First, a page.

You’ll want to upload all of your items first before you do the inventory level CSV.
Once you’ve enabled this feature, you can also set the low-stock alerts, meaning Square will automatically generate emails to let you know when stock levels drop below a certain point. You can also check inventory levels through your dashboard.
Quick note: Items sold via invoice or in-store pickup don’t work with inventory management, so you’ll have to adjust the counts manually. If you process returns, you’ll also have to adjust your inventory.
Setting Item Shipping Rates in Square
Square’s shipping features might be frustrating for some merchants. During the initial setup process, the site asks you to choose free shipping or set a flat shipping rate for every item in your store. There are no shipping options based on weight or size.
That’s not to say it’s entirely unworkable. You can offer free shipping for all items (just make sure to adjust the price of your products to cover the increased cost), which might appeal to your buyers, especially in the age of Amazon Prime.
Square also lets you add an additional shipping charge for items. Unfortunately, it displays like this:
I get that this is a transparency issue, but I feel like it just hammers home the idea that you’re paying MORE for shipping. I wonder how many customers that has driven away, because I would bet it’s a fair few. It’d be nice if Square just totaled the two shipping costs together and presented a single number.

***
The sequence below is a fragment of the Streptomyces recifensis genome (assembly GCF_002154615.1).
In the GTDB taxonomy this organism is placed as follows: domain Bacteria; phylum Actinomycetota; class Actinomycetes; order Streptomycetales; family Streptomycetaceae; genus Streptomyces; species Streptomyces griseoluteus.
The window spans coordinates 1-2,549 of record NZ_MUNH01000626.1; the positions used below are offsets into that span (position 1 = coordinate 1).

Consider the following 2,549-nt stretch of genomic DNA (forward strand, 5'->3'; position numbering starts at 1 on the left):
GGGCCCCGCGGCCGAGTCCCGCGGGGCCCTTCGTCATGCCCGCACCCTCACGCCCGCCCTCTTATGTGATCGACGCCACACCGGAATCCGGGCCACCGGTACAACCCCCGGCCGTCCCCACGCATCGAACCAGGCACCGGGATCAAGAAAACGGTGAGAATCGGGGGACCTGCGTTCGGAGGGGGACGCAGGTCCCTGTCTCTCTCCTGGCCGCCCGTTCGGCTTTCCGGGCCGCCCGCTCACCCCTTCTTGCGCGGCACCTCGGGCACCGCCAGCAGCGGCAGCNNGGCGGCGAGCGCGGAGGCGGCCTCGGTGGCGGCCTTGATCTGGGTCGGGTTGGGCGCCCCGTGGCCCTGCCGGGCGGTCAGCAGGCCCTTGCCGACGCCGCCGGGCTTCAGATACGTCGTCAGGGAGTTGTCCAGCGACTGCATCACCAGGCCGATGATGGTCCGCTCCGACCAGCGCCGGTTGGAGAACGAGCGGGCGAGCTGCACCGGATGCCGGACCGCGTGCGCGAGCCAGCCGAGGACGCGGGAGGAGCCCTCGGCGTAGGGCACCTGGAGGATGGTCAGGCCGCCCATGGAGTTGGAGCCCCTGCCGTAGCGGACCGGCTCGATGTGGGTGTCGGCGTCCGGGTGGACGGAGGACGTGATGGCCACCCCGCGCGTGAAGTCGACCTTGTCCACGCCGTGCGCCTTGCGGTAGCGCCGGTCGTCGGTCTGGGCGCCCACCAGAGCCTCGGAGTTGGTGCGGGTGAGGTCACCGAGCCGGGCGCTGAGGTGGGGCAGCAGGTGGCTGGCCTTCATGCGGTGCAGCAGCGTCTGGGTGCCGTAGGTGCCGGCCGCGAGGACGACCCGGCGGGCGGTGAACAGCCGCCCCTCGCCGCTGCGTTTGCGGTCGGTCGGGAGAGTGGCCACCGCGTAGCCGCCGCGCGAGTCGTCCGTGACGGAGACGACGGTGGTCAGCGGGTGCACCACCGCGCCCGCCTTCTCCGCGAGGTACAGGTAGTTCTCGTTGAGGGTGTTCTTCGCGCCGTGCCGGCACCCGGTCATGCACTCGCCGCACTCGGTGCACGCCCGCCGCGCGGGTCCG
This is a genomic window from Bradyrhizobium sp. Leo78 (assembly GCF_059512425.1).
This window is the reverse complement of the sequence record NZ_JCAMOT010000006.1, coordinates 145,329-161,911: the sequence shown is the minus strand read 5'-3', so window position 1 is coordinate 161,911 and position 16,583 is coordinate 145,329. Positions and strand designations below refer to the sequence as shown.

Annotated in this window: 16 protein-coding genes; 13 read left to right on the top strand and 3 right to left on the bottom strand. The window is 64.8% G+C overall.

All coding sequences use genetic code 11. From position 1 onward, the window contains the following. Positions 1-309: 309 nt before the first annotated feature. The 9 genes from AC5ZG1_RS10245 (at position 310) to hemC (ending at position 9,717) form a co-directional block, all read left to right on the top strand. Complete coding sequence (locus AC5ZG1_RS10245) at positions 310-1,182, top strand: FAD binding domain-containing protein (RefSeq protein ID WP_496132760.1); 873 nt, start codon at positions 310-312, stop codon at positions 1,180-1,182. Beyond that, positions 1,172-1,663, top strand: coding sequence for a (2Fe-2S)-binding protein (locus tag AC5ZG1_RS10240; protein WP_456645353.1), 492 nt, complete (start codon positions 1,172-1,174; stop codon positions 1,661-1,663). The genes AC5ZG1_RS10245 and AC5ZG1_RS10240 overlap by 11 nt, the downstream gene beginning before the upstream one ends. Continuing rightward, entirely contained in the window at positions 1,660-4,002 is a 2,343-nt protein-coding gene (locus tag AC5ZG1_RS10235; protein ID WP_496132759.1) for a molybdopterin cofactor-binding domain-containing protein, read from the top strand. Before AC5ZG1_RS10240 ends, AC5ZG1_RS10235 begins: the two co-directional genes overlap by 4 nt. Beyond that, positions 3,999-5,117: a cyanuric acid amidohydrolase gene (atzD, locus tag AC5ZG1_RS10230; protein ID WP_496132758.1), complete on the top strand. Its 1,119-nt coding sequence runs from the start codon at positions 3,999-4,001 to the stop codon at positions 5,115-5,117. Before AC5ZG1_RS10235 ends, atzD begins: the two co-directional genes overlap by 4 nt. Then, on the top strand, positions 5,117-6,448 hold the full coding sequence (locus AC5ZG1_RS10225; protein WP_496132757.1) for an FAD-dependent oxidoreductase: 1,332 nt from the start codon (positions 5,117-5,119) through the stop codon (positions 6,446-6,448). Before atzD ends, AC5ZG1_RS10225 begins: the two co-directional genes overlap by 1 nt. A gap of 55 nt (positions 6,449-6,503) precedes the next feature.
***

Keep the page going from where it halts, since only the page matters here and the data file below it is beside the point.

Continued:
The other thing you’ll see is there’s no option for offering multiple shipping speeds/courier options. The best option is to create a set of modifiers for any other shipping options you want — such as USPS priority or overnight, or UPS ground.
Square works with ShippingEasy and other solutions
|Service||Pricing||Business Size||Ease of Use||Next Steps|
|Free - $99/month||Small to Medium||Very Easy||Sign Up|
|$25 - $145/monthly||Small to Medium||Very Easy||Sign Up|
|$39 - $499/monthly||Small to Large||Very Easy||Sign Up|
Completing Orders in Square
Visit your store’s dashboard and the first thing you’ll see is your list of pending orders.
You need to mark each order as fulfilled manually to receive payment for it. Until then, Square holds the funds and they’ll appear on your statements as “Deferrals Held.” Once you complete the order, they show up as “Deferrals Released.”
By default, Square sets the processing time for orders to 7 days. You can change this yourself by going into your shipping settings. If you don’t complete the order by the deadline, Square automatically refunds your customers.